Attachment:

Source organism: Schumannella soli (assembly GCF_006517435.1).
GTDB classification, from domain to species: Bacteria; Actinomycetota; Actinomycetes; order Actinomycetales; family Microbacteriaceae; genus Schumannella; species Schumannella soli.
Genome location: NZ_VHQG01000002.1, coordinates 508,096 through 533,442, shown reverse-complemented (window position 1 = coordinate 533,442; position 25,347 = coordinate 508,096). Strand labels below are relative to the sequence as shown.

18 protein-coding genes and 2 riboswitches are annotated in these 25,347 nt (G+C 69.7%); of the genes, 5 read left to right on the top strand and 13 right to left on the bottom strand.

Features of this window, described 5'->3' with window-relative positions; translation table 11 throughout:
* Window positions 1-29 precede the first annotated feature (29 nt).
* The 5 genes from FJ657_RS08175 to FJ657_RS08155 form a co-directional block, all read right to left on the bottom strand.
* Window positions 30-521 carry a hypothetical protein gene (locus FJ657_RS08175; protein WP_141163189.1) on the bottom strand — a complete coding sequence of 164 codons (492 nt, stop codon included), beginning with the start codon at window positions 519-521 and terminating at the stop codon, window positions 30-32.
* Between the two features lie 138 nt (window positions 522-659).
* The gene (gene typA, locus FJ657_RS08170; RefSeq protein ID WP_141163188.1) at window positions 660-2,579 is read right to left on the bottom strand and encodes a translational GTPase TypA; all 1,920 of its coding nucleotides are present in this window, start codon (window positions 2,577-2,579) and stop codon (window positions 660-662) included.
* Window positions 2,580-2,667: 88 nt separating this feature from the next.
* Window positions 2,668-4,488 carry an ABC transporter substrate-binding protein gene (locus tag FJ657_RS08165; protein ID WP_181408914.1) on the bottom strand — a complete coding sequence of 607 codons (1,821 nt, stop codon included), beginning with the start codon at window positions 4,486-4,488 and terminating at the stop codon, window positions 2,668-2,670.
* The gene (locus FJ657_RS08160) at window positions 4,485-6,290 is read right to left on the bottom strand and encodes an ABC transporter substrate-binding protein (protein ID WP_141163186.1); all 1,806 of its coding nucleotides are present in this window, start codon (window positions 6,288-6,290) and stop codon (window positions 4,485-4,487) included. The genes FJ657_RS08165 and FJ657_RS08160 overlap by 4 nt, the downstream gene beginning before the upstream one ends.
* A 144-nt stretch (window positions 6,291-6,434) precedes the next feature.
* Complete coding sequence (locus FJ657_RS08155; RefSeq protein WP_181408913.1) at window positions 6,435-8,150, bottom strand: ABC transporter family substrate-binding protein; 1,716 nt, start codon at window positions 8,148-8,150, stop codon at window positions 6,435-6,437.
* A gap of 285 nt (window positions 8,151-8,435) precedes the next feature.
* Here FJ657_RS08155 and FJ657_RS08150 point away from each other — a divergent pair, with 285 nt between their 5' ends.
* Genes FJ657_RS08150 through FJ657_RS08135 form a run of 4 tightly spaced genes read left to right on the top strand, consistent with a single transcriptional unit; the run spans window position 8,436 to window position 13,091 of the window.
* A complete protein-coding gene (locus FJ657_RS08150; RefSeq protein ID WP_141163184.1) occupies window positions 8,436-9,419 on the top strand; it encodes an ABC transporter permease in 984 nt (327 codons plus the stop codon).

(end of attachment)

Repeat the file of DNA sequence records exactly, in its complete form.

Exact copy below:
Source organism: Schumannella soli (assembly GCF_006517435.1).
GTDB classification, from domain to species: Bacteria; Actinomycetota; Actinomycetes; order Actinomycetales; family Microbacteriaceae; genus Schumannella; species Schumannella soli.
Genome location: NZ_VHQG01000002.1, coordinates 508,096 through 533,442, shown reverse-complemented (window position 1 = coordinate 533,442; position 25,347 = coordinate 508,096). Strand labels below are relative to the sequence as shown.

18 protein-coding genes and 2 riboswitches are annotated in these 25,347 nt (G+C 69.7%); of the genes, 5 read left to right on the top strand and 13 right to left on the bottom strand.

Features of this window, described 5'->3' with window-relative positions; translation table 11 throughout:
* Window positions 1-29 precede the first annotated feature (29 nt).
* The 5 genes from FJ657_RS08175 to FJ657_RS08155 form a co-directional block, all read right to left on the bottom strand.
* Window positions 30-521 carry a hypothetical protein gene (locus FJ657_RS08175; protein WP_141163189.1) on the bottom strand — a complete coding sequence of 164 codons (492 nt, stop codon included), beginning with the start codon at window positions 519-521 and terminating at the stop codon, window positions 30-32.
* Between the two features lie 138 nt (window positions 522-659).
* The gene (gene typA, locus FJ657_RS08170; RefSeq protein ID WP_141163188.1) at window positions 660-2,579 is read right to left on the bottom strand and encodes a translational GTPase TypA; all 1,920 of its coding nucleotides are present in this window, start codon (window positions 2,577-2,579) and stop codon (window positions 660-662) included.
* Window positions 2,580-2,667: 88 nt separating this feature from the next.
* Window positions 2,668-4,488 carry an ABC transporter substrate-binding protein gene (locus tag FJ657_RS08165; protein ID WP_181408914.1) on the bottom strand — a complete coding sequence of 607 codons (1,821 nt, stop codon included), beginning with the start codon at window positions 4,486-4,488 and terminating at the stop codon, window positions 2,668-2,670.
* The gene (locus FJ657_RS08160) at window positions 4,485-6,290 is read right to left on the bottom strand and encodes an ABC transporter substrate-binding protein (protein ID WP_141163186.1); all 1,806 of its coding nucleotides are present in this window, start codon (window positions 6,288-6,290) and stop codon (window positions 4,485-4,487) included. The genes FJ657_RS08165 and FJ657_RS08160 overlap by 4 nt, the downstream gene beginning before the upstream one ends.
* A 144-nt stretch (window positions 6,291-6,434) precedes the next feature.
* Complete coding sequence (locus FJ657_RS08155; RefSeq protein WP_181408913.1) at window positions 6,435-8,150, bottom strand: ABC transporter family substrate-binding protein; 1,716 nt, start codon at window positions 8,148-8,150, stop codon at window positions 6,435-6,437.
* A gap of 285 nt (window positions 8,151-8,435) precedes the next feature.
* Here FJ657_RS08155 and FJ657_RS08150 point away from each other — a divergent pair, with 285 nt between their 5' ends.
* Genes FJ657_RS08150 through FJ657_RS08135 form a run of 4 tightly spaced genes read left to right on the top strand, consistent with a single transcriptional unit; the run spans window position 8,436 to window position 13,091 of the window.
* A complete protein-coding gene (locus FJ657_RS08150; RefSeq protein ID WP_141163184.1) occupies window positions 8,436-9,419 on the top strand; it encodes an ABC transporter permease in 984 nt (327 codons plus the stop codon).